No Need For Slaughter Of Cattle In Britain, Scientists Advise
Mar. 25, 1996
LONDON (AP) _ Confounding expectations that it would order millions of cattle slaughtered, the British government said today that no new action was required to contain the risks of the deadly mad cow disease.
Government officials met with scientific advisers today to agree on new guidelines on the risks to humans from the brain disease, formally known as bovine spongiform encephalopathy.
But despite predictions in the media that the government would order the wholesale slaughter of suspect animals, Health Secretary Stephen Dorrell told parliament that scientific advisers said no new action was required.
He did not elaborate but said the experts' findings will be published in scientific journals within four to six weeks.
The mad cow disease scare threw Britain into crisis Wednesday when the government acknowledged that it is the most likely source of a similar brain disease that has struck 10 young Britons.
At least eight people have died, but the government's scientific advisers said today that children are not at higher risk from the disease.
Government statistics released today showed 161,663 confirmed cases of the disease in British cattle since 1986 _ more than 400 times more cases than the rest of the world combined. Switzerland, the next worst affected, had 205 cases.
The disease is attributed to British farmers feeding cattle with sheep entrails contaminated with a brain-wasting disease, scrapie. The use of sheep entrails as feed was banned in 1989.
The mad cow disease scare has battered Britain's beef industry, valued at $6 billion in 1995.
Responding to growing fears of the disease, Ireland's biggest supermarket chain and Britain's Wimpy fast-food chain banned British beef today.
Ireland's Quinnsworth-Crazy Prices supermarket chain said it has removed all British beef products from its shelves. The chain has 75 stores and one-quarter of the Irish market.
Wimpy said today it has stopped serving beef in its 270 British outlets and will resume on Thursday with imported supplies.
``We have no scientific reason at all to do it,'' Wimpy managing director Max Wolfenden said of his ban. ``I still think British beef is an excellent product, but I'm not enforcing my view on our customers.''
Fears of mad cow disease have driven beef off many menus in Britain and badly damaged the export market.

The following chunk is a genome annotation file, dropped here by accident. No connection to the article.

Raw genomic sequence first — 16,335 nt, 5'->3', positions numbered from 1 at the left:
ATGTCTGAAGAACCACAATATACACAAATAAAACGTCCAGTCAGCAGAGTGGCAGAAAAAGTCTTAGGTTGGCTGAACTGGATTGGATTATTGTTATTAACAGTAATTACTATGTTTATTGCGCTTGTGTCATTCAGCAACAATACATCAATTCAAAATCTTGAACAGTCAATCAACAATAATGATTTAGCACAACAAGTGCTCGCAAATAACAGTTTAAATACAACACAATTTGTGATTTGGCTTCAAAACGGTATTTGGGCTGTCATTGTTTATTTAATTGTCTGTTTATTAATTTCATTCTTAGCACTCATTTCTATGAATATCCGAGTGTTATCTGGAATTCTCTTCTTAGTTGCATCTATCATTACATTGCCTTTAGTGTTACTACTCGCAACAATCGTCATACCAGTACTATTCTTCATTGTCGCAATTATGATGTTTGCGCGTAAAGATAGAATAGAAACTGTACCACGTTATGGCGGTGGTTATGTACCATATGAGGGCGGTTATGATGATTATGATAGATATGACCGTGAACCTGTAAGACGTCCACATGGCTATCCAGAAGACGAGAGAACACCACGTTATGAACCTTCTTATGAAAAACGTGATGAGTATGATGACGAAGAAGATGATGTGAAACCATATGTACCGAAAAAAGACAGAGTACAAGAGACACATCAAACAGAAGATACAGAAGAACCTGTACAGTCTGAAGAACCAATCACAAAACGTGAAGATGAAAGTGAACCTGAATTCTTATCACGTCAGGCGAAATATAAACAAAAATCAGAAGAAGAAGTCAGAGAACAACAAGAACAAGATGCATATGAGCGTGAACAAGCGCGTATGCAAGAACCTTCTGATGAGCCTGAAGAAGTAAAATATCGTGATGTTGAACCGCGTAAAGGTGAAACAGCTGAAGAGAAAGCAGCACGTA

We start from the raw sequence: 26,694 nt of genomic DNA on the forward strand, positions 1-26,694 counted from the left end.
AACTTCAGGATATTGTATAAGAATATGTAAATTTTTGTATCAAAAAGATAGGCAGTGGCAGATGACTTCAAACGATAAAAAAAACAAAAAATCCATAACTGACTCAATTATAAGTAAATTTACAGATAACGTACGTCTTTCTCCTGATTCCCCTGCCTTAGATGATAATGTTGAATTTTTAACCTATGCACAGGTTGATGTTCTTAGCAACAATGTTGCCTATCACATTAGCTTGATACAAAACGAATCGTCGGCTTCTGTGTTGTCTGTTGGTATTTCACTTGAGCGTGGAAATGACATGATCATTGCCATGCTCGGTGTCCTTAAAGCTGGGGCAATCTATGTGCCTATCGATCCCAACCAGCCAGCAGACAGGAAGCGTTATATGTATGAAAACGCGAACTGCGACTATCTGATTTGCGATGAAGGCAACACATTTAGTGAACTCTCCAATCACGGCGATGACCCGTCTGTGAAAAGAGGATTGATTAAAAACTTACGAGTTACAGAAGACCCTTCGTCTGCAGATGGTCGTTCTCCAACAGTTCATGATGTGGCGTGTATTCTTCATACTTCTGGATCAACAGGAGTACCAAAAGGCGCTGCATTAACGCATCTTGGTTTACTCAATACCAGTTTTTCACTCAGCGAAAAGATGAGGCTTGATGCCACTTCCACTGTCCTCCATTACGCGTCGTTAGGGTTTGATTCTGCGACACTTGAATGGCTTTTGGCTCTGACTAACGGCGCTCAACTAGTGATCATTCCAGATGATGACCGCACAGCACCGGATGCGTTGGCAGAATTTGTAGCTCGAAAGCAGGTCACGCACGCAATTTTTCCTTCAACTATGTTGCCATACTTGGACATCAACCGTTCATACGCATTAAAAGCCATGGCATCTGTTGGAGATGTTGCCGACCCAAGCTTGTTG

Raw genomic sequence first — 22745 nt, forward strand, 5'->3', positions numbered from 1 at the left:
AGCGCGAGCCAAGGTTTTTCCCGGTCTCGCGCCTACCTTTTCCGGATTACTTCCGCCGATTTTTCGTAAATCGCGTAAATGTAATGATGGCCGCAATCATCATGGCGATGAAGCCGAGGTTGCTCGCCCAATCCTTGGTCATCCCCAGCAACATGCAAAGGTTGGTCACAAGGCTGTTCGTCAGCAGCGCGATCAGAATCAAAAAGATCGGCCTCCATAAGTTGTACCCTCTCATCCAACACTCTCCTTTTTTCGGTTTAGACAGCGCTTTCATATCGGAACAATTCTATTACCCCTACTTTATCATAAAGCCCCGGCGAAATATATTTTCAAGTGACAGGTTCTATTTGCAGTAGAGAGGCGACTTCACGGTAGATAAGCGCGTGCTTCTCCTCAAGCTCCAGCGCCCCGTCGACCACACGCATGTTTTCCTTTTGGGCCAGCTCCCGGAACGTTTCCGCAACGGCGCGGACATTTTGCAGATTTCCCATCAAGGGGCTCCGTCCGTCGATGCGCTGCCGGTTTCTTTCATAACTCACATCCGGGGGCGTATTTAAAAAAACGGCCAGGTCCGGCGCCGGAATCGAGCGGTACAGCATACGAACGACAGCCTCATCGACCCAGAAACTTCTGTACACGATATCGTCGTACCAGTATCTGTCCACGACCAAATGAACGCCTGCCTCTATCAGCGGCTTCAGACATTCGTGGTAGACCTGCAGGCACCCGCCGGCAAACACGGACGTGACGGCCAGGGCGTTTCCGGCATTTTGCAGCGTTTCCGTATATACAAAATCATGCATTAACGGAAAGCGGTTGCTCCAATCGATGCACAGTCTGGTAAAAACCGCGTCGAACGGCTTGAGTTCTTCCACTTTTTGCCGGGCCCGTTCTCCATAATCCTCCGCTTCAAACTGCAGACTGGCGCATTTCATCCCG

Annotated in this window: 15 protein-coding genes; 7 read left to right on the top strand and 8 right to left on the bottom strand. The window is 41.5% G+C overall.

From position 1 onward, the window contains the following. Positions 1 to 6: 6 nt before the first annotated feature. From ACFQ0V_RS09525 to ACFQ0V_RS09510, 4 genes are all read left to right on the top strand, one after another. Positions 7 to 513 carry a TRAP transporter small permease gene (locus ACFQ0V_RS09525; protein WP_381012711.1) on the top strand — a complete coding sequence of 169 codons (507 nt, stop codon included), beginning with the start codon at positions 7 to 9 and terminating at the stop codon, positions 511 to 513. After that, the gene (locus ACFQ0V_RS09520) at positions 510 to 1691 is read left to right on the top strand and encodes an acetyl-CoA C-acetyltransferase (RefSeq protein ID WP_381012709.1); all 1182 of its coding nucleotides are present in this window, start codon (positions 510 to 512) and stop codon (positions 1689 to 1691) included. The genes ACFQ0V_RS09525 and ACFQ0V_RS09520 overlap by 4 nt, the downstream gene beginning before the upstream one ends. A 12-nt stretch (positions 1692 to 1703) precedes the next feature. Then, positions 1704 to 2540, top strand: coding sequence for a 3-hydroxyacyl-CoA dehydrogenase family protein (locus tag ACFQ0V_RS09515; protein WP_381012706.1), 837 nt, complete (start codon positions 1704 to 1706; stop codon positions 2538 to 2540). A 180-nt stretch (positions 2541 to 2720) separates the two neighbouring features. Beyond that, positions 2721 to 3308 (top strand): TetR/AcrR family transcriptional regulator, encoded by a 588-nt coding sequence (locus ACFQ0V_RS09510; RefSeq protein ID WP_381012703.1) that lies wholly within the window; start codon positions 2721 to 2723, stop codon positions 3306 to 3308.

All Britain's major supermarkets report a slump in sales, and McDonald's said over the weekend that it is switching to foreign beef in its 660 British restaurants.
On London's financial markets, the pound fell early today on worries about the economic implications of the scare. When markets opened, it was down 1 1/2 pfennigs against the German mark and down nearly a cent against the dollar.
The main opposition Labor Party accused the government of mishandling the crisis since BSE broke out a decade ago.
``All along the government have delayed and given false reassurances,'' Harriet Harman, the party's health spokeswoman, said today. ``They took years before they made the disease notifiable in cattle.''
``They've been driven by a narrow protectionism of farmers and the dogma of deregulation,'' Harman said. ``That has put both the consumer and the producers at risk and caused a crisis of public confidence.''
In Brussels, a meeting of European Union veterinary officials may decide today to ban British beef. Thirteen of the 15 EU members, including the biggest customers, France and Italy, have already banned the meat.
The United States has banned British beef since 1989.
A herd of 150 cattle was slaughtered today near Guingamp in northwestern France after one steer was found to have mad cow disease, local veterinary officials said.
The corpses were to be incinerated Tuesday. Officials said a second herd belonging to another breeder in the same Brittany region may also have to be killed because of one contaminated animal.
New Zealand today suspended the import of genetic material from British cattle and sheep.
The country imports small quantities of bovine semen and embryos from Britain, but no live animals. It already has suspended imports of British cooked and canned meats, gelatin and meat pastes.